$2500 for a PC? Is every piece you're buying made out of pure gold? I build high-end gaming machines for fun (for myself/friends) and they're around $1100 after monitor, peripherals, tax, and shipping. Also, a $900 PC will always be able to out-media and out-multitask a PS3.
Dude, I don't know where you've been getting your parts, but I really like to know. And also like to understand what is a "good" gaming PC to you. $2500 for a kick *** rig with 22" LCD and nice speakers plus gaming grade peripheral devices is not a push over, not at all. In fact, for extreme FPS gamers, $2500 is probably not enough (way off really).
Unless you're talking about getting a Lynnfield or Arrandale chips, a low end Nahalem chip alone cost about $280 bucks. A performance 200 series Nvidia graphics card can easily cost up to $300+ bucks. The CPU and graphic card together would already cost well over $600 with tax. DDR3 memories are becoming cheaper, but won't be in the range of DDR2 for at least another year. A good name brand set of DDR3 1600 (6 gigs) will cost over $200 bucks. High RPM or Solid State hard drives are both equally expensive as well $200 to $400 easily.
Spending $2500 to get the newest technology on the market, keep the rig for 3 years before changing is better off than spending $1000 on technologies that are already obsolete and needs to be replaced every year. $2500.00 every 3 years is actually not a bad investment. I'm sure there are times where you blew off $2500 for something that did not last you 3 years long.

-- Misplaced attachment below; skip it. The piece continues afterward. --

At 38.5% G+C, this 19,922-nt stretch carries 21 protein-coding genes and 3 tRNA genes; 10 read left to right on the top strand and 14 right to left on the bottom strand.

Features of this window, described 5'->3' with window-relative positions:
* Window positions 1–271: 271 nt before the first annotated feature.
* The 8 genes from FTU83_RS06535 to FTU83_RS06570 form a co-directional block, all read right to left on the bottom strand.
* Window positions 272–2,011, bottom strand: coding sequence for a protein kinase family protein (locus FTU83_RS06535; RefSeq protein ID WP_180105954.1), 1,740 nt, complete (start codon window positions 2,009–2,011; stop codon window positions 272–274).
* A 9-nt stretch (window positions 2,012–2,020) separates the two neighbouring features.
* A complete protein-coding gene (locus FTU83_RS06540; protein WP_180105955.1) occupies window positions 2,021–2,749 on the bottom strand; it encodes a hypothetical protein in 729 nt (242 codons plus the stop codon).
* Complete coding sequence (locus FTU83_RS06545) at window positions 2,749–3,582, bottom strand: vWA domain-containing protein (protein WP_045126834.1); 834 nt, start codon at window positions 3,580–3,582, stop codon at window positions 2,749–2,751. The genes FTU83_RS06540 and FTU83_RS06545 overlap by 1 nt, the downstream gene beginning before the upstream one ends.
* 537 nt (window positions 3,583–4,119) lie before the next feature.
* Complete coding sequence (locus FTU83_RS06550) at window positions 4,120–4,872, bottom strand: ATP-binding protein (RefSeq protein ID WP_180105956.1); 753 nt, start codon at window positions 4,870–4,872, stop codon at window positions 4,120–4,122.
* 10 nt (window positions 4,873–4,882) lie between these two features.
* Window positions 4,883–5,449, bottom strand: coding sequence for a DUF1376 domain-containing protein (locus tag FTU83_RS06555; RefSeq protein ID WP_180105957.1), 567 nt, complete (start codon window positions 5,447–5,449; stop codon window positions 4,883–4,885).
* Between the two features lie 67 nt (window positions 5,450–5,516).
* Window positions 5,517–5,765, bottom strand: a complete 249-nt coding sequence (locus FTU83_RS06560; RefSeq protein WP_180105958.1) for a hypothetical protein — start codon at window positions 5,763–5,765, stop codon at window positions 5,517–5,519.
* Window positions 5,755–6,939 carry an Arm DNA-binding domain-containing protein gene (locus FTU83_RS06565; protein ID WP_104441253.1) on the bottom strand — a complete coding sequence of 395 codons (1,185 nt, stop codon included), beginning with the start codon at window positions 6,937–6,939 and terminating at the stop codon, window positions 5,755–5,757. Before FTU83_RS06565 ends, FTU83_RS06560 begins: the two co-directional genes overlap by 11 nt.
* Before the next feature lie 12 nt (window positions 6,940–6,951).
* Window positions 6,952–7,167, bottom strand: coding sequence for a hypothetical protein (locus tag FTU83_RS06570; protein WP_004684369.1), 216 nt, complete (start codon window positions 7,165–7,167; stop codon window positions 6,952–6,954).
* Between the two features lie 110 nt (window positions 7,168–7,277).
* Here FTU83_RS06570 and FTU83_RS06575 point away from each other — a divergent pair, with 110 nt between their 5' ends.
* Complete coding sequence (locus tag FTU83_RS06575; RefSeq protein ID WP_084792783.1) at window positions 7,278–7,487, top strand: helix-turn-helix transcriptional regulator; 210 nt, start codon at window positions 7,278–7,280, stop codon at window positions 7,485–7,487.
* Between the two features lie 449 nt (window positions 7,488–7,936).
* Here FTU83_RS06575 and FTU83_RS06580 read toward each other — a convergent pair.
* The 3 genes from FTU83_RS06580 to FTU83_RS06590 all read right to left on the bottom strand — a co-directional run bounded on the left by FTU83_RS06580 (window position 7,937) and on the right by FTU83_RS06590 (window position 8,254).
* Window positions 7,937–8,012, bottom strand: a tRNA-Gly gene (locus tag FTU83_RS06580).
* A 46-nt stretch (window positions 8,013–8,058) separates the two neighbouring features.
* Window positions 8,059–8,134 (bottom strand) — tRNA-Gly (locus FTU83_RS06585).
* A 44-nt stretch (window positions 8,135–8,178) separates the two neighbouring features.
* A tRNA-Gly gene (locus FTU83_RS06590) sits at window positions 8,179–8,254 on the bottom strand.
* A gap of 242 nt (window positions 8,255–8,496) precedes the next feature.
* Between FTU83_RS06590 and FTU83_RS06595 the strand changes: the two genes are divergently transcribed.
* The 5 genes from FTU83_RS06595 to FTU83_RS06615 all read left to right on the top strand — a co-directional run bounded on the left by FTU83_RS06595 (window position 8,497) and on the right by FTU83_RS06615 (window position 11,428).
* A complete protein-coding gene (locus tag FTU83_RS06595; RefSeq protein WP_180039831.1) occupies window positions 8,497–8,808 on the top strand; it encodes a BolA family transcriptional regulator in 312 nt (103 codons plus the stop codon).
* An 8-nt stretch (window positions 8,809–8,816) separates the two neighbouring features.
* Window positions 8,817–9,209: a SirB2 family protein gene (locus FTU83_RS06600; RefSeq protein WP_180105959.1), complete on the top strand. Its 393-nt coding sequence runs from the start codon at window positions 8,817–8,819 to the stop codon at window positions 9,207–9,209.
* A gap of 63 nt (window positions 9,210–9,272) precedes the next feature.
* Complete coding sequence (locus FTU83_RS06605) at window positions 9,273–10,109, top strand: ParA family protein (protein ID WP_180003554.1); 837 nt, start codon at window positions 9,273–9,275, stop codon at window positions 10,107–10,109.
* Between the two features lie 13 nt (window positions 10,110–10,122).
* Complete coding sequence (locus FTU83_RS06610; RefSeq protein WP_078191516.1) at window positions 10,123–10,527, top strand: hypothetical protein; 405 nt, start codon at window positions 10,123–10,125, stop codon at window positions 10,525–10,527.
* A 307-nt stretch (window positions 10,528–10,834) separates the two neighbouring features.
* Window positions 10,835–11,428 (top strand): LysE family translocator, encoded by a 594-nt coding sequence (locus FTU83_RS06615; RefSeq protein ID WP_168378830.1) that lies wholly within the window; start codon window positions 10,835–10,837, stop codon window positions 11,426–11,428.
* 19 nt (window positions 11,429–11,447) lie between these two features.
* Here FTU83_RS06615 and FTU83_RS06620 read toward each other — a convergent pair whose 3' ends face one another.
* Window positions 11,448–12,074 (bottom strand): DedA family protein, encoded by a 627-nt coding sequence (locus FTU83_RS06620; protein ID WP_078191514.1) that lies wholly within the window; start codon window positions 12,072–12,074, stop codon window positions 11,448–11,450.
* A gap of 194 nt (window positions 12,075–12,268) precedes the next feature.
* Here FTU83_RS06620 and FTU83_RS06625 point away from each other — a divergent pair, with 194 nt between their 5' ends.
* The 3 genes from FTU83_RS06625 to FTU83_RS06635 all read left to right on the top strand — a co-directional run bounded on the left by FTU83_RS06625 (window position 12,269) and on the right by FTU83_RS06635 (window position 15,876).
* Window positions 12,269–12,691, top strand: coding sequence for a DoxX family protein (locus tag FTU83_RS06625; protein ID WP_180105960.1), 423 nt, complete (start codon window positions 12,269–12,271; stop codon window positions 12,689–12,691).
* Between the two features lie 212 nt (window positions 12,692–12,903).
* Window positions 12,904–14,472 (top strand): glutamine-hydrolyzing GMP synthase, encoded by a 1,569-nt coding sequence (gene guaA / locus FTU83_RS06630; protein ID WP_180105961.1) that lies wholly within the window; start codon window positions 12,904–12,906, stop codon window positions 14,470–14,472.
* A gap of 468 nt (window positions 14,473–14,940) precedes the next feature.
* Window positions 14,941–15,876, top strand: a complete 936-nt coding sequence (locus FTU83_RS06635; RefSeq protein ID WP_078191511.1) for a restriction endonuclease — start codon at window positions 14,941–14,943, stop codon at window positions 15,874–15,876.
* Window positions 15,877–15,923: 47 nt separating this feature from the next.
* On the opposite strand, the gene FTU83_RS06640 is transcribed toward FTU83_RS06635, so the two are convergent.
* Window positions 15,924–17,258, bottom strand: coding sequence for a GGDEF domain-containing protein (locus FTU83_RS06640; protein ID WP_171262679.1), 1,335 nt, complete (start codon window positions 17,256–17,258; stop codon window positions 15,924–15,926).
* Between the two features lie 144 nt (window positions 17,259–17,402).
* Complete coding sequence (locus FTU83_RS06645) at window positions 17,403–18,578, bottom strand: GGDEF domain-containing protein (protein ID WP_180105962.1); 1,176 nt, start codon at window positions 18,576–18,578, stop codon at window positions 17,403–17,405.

Good for you! Building a desktop computer for high end use is always a wiser than buying a pre-built one. Pre-built desktop computers are good for one thing, and one alone: mass purchases of low-end desktops for businesses.
That really depends. My current rig was a pre-built. I tried to obtain all the parts individually to build the rig myself, through NewEgg, Directron etc. The dollar amount ended up higher to purchase each component at retail price. If I purchased through NewEgg, I had to pay for tax as well. I bought the pre-built rig through AVA Direct, with all custom parts, for $2300, no tax and free shipping. Intel i7 920 chip, CoolerMasters V8, 2gigsx3 Corsair Dominator DD3 1600, EVGA GTX 285 Super Clocked, WD Raptor 10k rpm 300g HDD, SB Titanium Fatality Professional, etc. All components are detailed picked by myself, all parts were assembled and tested, cables are neatly tucked, 3 years parts and labor warranty. If a hardware fails, no need to diagnostic the thing yourself, send it back to have them fix/replace it, no need to RMA individual parts with their manufacturers. After getting the rig, I overclocked it myself, tweaking the bClock, QPI, voltage, etc. Got the 920 from 2.66 to a stable 3.66, went to 3.8 at one point but backed it down because I have only an air cooler. Got the memory to hit 1600Mhz. Getting a $280 chip to run like a $1000 chip is really fun.
Although it's more common for hardcore or gamer enthusiasts to build their own rigs from scratch, sometimes it's just more convenient to have someone else do it for you and take all responsibility of any problems.
Both iBuy Power and Cyberpower are good system integrators, but generally speaking, if you're looking for specific parts, and combination of components, AVA Direct offers the best choices and pricing of course. Edited, Jul 1st 2009 3:49pm by AliensAreHere